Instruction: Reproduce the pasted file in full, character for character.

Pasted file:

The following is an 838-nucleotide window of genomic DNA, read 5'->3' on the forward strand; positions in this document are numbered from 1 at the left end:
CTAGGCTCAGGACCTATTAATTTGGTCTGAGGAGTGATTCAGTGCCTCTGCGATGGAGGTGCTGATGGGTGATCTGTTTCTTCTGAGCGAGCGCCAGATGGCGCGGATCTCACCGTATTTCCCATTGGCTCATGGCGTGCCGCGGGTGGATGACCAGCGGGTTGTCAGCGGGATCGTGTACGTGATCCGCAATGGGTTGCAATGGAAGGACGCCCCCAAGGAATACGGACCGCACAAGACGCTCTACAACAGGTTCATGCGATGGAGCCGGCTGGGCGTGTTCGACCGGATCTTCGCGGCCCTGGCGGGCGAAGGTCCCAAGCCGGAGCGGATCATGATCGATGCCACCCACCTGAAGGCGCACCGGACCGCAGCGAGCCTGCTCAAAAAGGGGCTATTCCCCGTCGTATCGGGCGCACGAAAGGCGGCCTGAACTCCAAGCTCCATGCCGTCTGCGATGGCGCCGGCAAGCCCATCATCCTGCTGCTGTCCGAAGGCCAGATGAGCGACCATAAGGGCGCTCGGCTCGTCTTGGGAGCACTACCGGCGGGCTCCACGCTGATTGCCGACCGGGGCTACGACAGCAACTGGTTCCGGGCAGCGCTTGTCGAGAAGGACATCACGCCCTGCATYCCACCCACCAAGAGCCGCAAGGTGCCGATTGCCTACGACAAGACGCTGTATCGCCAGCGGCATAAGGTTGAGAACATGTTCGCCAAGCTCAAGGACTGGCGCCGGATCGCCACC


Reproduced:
The following is an 838-nucleotide window of genomic DNA, read 5'->3' on the forward strand; positions in this document are numbered from 1 at the left end:
CTAGGCTCAGGACCTATTAATTTGGTCTGAGGAGTGATTCAGTGCCTCTGCGATGGAGGTGCTGATGGGTGATCTGTTTCTTCTGAGCGAGCGCCAGATGGCGCGGATCTCACCGTATTTCCCATTGGCTCATGGCGTGCCGCGGGTGGATGACCAGCGGGTTGTCAGCGGGATCGTGTACGTGATCCGCAATGGGTTGCAATGGAAGGACGCCCCCAAGGAATACGGACCGCACAAGACGCTCTACAACAGGTTCATGCGATGGAGCCGGCTGGGCGTGTTCGACCGGATCTTCGCGGCCCTGGCGGGCGAAGGTCCCAAGCCGGAGCGGATCATGATCGATGCCACCCACCTGAAGGCGCACCGGACCGCAGCGAGCCTGCTCAAAAAGGGGCTATTCCCCGTCGTATCGGGCGCACGAAAGGCGGCCTGAACTCCAAGCTCCATGCCGTCTGCGATGGCGCCGGCAAGCCCATCATCCTGCTGCTGTCCGAAGGCCAGATGAGCGACCATAAGGGCGCTCGGCTCGTCTTGGGAGCACTACCGGCGGGCTCCACGCTGATTGCCGACCGGGGCTACGACAGCAACTGGTTCCGGGCAGCGCTTGTCGAGAAGGACATCACGCCCTGCATYCCACCCACCAAGAGCCGCAAGGTGCCGATTGCCTACGACAAGACGCTGTATCGCCAGCGGCATAAGGTTGAGAACATGTTCGCCAAGCTCAAGGACTGGCGCCGGATCGCCACC